There were a lot of people talking up small-ball on Tuesday night during that Royals game. But to paraphrase a hero of mine, allow me to observe that hokey strategies and ancient weapons like bunts are no match for a good three-run homer by your side, kid.
Every game but that first wild card game has been decided by big innings and homers and today’s Orioles-Tigers game is no exception. The Orioles struck first with a two-run homer by Nick Markakis in the bottom of the third. But then in the top of the fourth the Tigers hit back in a big way:
Wei-Yen Chen gave up a single to Torii Hunter and a double by Miguel Cabrera to lead things off. Then Victor Martinez singled to score Hunter, putting runners on first and third for J.D. Martinez. All he did is hit a three-run homer. And unlike Markakis’ homer, which was reviewed by replay officials to make sure it cleared the fence, it was a no-doubter. The next batter was Nick Castellanos, who hit a solo shot of his own to make it 5-2. Those five runs scored on ten pitches. It was something of a blitzkrieg.
As I hit “post,” that remains the score as we head into the bottom of the fourth. Chen has been yanked.
Viva big ball.
The Padres fired manager Andy Green on Saturday, per an official team release. Bench coach Rod Barajas will step into the position for the remaining eight games of the 2019 season.
Executive Vice President and GM A.J. Preller gave a statement in the wake of Green’s dismissal:
I want to thank Andy for his tireless work and dedication to the Padres over the last four seasons. This was an incredibly difficult decision, but one we felt was necessary at this time to take our organization to the next level and expedite the process of bringing a championship to San Diego. Our search for a new manager will begin immediately.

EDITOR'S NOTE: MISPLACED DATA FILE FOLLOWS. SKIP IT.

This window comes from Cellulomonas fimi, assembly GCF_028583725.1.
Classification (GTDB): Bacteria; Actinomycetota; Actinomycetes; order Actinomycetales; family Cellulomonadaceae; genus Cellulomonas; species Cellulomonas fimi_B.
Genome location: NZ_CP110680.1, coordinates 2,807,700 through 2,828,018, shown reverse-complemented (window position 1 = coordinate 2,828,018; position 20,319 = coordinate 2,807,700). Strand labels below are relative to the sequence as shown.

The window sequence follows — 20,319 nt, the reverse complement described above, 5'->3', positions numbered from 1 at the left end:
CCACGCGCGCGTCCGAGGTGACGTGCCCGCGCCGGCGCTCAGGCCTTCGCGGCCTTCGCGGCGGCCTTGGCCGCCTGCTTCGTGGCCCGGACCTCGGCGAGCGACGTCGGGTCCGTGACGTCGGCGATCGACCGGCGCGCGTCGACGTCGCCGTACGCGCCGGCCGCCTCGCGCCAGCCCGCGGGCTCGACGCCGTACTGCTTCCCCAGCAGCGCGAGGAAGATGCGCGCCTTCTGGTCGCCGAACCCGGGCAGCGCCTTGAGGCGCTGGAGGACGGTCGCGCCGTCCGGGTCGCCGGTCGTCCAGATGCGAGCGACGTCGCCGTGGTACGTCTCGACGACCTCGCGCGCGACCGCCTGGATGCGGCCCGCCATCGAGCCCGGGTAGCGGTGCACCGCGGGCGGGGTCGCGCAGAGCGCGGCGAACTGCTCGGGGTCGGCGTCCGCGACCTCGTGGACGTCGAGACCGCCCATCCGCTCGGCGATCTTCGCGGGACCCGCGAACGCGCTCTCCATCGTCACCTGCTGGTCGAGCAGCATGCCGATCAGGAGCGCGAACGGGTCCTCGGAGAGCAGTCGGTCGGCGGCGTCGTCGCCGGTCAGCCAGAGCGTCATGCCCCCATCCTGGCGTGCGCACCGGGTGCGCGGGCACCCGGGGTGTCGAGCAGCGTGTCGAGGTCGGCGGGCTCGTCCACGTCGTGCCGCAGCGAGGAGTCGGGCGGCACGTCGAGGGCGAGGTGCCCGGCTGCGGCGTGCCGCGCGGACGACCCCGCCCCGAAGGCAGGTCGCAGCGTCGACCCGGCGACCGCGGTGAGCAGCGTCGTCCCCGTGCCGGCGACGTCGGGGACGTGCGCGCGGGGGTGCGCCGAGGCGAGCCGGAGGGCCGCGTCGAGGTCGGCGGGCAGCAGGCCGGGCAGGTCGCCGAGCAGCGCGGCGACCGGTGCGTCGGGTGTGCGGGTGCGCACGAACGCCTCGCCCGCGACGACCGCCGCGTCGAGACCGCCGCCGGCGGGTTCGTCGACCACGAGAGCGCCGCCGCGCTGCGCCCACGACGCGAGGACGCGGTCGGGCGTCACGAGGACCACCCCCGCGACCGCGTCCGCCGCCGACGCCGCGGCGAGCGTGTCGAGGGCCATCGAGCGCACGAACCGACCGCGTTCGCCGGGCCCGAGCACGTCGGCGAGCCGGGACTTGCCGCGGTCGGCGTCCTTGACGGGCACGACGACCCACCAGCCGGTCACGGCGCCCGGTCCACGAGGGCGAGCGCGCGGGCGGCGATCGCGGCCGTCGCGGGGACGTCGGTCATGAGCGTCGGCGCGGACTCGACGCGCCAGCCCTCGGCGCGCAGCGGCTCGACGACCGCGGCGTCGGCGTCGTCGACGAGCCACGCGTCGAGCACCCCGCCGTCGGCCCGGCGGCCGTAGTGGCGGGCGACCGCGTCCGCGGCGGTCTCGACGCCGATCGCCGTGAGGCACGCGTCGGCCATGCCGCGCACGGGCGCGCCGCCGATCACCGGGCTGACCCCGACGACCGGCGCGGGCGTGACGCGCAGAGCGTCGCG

In additional comments made to reporters, Preller added that the decision had not been made based on the Padres’ current win-loss record (a fourth-place 69-85 in the NL West), but rather on the lack of response coming from the team.
“Looking at the performance, looking at it from an improvement standing, we haven’t seen the team respond in the last few months,” Preller said. “When you get to the point where you’re questioning where things are headed … we have to make that call.”
Since his hiring in October 2015, Green has faced considerable challenges on the Padres’ long and winding path to postseason contention. He shepherded San Diego through four consecutive losing seasons, drawing a career 274-366 record as the club extended their streak to 13 seasons without a playoff appearance. And, despite some definite strides in the right direction — including an eight-year, $144 million pact with Eric Hosmer, a 10-year, $300 million pact with superstar Manny Machado, and the development of top prospect Fernando Tatís Jr. — lingering injuries and inexplicable slumps from key players stalled the rebuild longer than the Padres would have liked.
For now, they’ll prepare to roll the dice with a new skipper in 2020, though any potential candidates have yet to be identified for the role. It won’t come cheap, either, as Green inked a four-year extension back in 2017 — one that should have seen him through the team’s 2021 campaign.